To help the ongoing investigation into the claims of Russian influence in the U.S. presidential elections in November, Roger J. Stone Jr., an informal adviser to President Donald Trump has been asked to preserve all related records in his possession. The Senate Intelligence Committee notified Stone on Friday that he would be questioned as well, the New York Times reported.
Stone is reportedly under scrutiny by other federal investigators who have ordered him not to destroy any evidence he may have of Russians trying to meddle with the election process.
The letter sent to Stone by the Senate Intelligence Committee was dated Feb. 17. However, Stone said he received it Friday through an email. It was signed by the committee’s chairman Sen. Richard M. Burr (R-North Carolina) and its ranking Democrat, Sen. Mark Warner of Virginia, according to the Times.
After receiving the letter, which is the first public indication of the committee's inquiry into Trump's connections with Russia, Stone signaled he would cooperate in the inquiry and provide all possible information. But he reiterated that intelligence agencies cannot find any evidence of him conspiring with Russians against former Democratic presidential candidate, Hillary Clinton.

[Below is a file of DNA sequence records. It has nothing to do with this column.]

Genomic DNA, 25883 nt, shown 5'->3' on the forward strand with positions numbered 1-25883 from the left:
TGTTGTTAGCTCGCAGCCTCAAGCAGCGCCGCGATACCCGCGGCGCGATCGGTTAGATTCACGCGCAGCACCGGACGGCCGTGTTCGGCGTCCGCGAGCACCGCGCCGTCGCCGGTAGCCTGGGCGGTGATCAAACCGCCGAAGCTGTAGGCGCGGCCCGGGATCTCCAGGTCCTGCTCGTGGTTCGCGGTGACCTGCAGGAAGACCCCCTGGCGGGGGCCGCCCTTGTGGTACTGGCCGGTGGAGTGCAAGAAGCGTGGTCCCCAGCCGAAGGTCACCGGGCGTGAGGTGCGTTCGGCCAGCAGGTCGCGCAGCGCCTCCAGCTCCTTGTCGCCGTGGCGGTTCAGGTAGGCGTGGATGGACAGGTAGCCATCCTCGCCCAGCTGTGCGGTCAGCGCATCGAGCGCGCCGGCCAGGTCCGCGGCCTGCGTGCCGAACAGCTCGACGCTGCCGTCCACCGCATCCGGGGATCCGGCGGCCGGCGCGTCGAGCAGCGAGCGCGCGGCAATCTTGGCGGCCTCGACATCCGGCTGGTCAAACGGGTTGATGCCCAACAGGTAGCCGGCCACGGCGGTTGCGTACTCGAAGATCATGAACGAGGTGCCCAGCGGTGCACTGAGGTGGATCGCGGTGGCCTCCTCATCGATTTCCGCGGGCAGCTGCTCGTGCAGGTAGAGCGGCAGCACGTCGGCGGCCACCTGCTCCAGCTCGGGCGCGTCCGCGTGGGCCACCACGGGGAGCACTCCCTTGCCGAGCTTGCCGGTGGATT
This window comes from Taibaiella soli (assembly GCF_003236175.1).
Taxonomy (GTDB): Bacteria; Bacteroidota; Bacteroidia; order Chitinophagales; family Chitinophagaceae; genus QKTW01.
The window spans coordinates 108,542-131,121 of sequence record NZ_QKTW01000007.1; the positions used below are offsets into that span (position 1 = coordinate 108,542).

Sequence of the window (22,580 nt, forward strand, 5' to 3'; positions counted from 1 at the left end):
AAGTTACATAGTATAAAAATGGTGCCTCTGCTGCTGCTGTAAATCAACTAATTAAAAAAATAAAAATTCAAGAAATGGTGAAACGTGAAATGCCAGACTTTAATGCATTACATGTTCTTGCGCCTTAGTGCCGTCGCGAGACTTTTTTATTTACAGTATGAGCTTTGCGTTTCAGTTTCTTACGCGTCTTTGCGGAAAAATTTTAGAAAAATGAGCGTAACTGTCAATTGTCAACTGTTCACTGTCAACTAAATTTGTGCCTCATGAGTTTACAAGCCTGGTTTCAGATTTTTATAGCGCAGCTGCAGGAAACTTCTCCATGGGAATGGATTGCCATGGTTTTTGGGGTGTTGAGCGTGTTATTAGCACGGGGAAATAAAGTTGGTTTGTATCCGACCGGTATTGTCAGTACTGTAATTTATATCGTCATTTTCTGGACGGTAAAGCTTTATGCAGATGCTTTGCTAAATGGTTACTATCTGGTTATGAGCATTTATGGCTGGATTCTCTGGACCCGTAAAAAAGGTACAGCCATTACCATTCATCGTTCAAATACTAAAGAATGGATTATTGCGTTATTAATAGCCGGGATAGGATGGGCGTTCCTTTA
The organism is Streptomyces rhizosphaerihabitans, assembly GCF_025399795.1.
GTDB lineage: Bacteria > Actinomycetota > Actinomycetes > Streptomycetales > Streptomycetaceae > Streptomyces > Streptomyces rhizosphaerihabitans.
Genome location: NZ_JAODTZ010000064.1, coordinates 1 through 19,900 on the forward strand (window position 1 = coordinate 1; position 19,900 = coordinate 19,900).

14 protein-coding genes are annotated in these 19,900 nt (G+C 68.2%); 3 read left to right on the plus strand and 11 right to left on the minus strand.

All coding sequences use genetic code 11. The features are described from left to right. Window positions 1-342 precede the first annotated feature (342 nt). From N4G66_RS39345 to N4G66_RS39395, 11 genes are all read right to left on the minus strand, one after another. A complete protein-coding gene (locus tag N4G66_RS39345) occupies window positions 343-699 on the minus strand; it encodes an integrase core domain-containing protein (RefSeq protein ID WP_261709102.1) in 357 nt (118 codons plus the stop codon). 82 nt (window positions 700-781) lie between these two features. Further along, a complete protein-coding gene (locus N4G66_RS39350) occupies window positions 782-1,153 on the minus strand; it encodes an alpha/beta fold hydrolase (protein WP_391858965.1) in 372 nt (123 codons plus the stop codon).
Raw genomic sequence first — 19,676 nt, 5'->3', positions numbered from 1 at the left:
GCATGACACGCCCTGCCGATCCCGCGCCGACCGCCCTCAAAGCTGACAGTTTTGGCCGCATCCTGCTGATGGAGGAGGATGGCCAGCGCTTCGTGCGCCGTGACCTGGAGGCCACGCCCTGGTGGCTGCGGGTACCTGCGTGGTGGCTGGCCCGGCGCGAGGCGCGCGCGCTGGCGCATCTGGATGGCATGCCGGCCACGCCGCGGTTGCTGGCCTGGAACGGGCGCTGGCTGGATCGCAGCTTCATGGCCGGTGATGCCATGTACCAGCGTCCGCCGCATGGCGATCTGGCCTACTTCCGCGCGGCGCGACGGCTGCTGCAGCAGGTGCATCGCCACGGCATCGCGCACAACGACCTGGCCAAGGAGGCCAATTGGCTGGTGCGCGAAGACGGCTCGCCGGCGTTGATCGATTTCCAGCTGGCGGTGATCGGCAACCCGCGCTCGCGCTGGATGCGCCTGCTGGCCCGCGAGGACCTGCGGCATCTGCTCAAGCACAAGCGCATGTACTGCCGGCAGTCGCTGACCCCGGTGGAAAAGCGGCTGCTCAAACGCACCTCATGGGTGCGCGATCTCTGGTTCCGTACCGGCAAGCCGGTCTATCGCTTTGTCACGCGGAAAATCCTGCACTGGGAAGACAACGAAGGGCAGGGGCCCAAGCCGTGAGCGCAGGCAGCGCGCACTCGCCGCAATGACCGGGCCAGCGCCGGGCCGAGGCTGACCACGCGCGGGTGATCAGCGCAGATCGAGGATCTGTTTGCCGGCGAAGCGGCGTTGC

Trump's longtime confidant and former campaign adviser, Stone confessed March 10 that he had contacts with "Gucifer 2.0" — a self-described Romanian hacker who owned up to hacking into the Democratic National Committee's computer network and leaking its documents to the media and also to WikiLeaks.
Stone has been under close watch by Democrats and some investigators since August last year when he posted on Twitter about John D. Podesta , Clinton’s campaign chairman, whose private emails were hacked and provided to WikiLeaks. He later clarified he was referring to business activities he attributed to Podesta, and the tweet had nothing to do with prior knowledge of the hackings, the Times reported.
In October 2016, Stone had told a news channel that he had “back-channel communications” with WikiLeaks founder Julian Assange over the release of thousands of emails stolen from the Hillary Clinton campaign.
“I do have a back-channel communication with Assange, because we have a good mutual friend,” Stone said. “That friend travels back and forth from the United States to London and we talk. I had dinner with him last Monday.”